In more bad news for future voyagers to Mars, a team of scientists at the Georgetown University Medical Center (GUMC) has found the kind of Galactic Cosmic Radiation (GCR) that astronauts will encounter on long space voyages can cause heavy damage to their gastrointestinal (GI) tract. Using animal tissue bombarded by artificial cosmic ray particles, the researchers found that the radiation produces both immediate and long term health problems.
Decades of investigation into the field of space medicine has revealed that space is much more hostile to the human body than once thought. This is especially true of the hazards posed by prolonged exposure to cosmic radiation during long deep-space missions, such as to the planet Mars.
According to the GUMC team, the culprit is heavy cosmic ray ions made of heavy elements like iron and silicon that have been sped up to almost the speed of light. These particles are so heavy and moving so fast that when they strike living cells, they can produce a tremendous amount of damage.
To determine what the effects of these ions would be on astronauts, the team bombarded mice with low doses of iron radiation at the NASA Space Radiation Laboratory (NSRL) in Brookhaven National Laboratory on Long Island, New York. These were then compared to mice that had been exposed to X-rays and a control group that had not been subjected to radiation.
What they found was that the heavy ions had a significant effect on tissues in the GI tract, which is lined with self-renewing tissue with a top layer of mucosal cells. These cells continually renew every three to five days as new cells migrate up from a flask-shaped tissue structure called the crypt. This is a complex, delicate process that the heavy ions can disrupt, leading to both an impaired ability to absorb nutrients and in increased cancer risk.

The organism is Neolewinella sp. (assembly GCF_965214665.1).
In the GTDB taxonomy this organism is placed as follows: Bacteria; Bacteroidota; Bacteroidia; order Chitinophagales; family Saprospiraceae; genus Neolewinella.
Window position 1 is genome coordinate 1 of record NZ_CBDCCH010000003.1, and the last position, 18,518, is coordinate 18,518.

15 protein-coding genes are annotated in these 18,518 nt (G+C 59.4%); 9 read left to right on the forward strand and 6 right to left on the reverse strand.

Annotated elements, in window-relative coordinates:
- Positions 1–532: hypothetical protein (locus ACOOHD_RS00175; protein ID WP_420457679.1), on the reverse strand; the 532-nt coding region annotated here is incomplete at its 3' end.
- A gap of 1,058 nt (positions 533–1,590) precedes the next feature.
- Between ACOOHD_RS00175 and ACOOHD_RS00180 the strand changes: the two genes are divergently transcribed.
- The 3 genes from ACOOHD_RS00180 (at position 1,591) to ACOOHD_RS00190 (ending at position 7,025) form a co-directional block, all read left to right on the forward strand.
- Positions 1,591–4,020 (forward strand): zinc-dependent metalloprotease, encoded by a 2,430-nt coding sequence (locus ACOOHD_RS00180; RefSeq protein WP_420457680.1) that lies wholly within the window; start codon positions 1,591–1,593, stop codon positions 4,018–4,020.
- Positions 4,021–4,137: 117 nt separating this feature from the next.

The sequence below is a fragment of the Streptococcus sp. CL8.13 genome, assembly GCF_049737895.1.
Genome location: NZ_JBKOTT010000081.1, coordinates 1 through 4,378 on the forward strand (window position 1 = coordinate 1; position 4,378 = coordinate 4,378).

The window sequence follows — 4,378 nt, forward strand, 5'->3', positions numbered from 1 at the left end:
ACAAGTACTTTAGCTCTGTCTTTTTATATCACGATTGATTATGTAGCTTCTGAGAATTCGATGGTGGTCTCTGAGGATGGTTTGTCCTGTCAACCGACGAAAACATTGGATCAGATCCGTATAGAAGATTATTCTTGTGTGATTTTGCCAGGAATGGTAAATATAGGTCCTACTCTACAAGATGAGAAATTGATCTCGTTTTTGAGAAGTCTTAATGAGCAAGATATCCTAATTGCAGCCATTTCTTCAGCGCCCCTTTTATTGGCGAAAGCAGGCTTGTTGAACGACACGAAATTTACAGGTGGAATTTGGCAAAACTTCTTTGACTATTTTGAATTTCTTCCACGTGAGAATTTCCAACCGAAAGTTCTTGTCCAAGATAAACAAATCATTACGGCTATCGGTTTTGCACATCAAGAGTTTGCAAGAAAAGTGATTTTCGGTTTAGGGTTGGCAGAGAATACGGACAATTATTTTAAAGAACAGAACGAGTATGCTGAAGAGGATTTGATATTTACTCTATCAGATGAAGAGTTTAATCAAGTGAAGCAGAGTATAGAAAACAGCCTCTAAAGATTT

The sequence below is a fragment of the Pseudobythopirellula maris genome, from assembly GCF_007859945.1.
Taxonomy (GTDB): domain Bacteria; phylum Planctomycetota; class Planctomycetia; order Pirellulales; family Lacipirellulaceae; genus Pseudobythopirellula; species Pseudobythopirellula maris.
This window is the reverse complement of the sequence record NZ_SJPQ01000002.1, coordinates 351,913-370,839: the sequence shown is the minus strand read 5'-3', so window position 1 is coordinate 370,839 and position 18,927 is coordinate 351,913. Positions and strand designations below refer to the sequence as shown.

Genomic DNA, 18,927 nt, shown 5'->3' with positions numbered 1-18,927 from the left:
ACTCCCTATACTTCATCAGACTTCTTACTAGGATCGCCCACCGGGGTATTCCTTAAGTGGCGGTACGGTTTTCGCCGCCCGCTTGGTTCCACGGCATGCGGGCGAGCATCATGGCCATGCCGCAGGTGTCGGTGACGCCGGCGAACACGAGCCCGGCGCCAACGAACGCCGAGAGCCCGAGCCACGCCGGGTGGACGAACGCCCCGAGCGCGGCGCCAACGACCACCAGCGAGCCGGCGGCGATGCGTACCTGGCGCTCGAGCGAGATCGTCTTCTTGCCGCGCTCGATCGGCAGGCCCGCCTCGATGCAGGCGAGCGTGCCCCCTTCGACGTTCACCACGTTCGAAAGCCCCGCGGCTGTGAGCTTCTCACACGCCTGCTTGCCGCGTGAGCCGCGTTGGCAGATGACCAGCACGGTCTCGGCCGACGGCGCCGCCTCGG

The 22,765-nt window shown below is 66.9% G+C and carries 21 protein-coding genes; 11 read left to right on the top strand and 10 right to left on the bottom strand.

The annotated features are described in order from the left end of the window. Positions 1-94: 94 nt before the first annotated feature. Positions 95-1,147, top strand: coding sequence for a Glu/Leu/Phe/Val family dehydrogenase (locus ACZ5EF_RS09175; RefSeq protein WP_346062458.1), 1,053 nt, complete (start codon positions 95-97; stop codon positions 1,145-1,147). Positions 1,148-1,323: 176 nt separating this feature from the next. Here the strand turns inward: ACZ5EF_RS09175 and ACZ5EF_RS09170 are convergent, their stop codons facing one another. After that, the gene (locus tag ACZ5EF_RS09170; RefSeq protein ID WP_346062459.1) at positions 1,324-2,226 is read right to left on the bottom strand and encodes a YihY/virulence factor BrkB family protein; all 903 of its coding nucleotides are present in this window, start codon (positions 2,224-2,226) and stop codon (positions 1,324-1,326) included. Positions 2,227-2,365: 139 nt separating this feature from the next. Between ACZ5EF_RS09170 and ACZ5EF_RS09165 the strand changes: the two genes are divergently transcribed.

In addition, the team found that the iron radiation damaged cell DNA, increasing the number of senescent cells, which are unable to divide, and thereby generating oxidative stress and inflammatory molecules in the intestinal tissue.
"With the current shielding technology, it is difficult to protect astronauts from the adverse effects of heavy ion radiation. Although there may be a way to use medicines to counter these effects, no such agent has been developed yet," says Kamal Datta, MD, an associate professor in the Department of Biochemistry and a project leader of the NASA Specialized Center of Research (NSCOR) at GUMC. "While short trips, like the times astronauts traveled to the Moon, may not expose them to this level of damage, the real concern is lasting injury from a long trip, such as a Mars or other deep space missions which would be much longer."
The research was published in the Proceedings of the National Academy of Sciences of the United States of America (PNAS).
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